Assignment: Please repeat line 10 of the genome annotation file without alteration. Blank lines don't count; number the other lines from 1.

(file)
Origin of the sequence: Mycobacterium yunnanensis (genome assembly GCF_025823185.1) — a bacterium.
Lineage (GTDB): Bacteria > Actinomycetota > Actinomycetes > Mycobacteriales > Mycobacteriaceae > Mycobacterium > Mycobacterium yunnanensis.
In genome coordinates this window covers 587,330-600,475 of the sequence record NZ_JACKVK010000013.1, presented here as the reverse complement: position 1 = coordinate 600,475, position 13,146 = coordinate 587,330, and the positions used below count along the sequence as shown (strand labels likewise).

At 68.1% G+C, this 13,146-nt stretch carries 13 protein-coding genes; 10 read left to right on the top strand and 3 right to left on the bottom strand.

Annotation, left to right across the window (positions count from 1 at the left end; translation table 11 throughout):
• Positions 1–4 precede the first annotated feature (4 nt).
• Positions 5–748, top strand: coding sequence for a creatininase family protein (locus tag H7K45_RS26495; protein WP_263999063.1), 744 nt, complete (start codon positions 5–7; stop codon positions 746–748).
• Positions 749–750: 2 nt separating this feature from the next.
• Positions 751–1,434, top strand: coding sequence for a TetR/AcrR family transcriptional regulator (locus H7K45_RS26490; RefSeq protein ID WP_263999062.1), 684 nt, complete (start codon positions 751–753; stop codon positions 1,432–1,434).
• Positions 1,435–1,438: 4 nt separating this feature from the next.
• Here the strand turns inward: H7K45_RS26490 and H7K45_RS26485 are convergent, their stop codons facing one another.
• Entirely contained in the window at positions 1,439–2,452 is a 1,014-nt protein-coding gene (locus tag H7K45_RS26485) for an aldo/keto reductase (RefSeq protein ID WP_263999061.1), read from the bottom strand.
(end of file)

• Positions 1,435–1,438: 4 nt separating this feature from the next.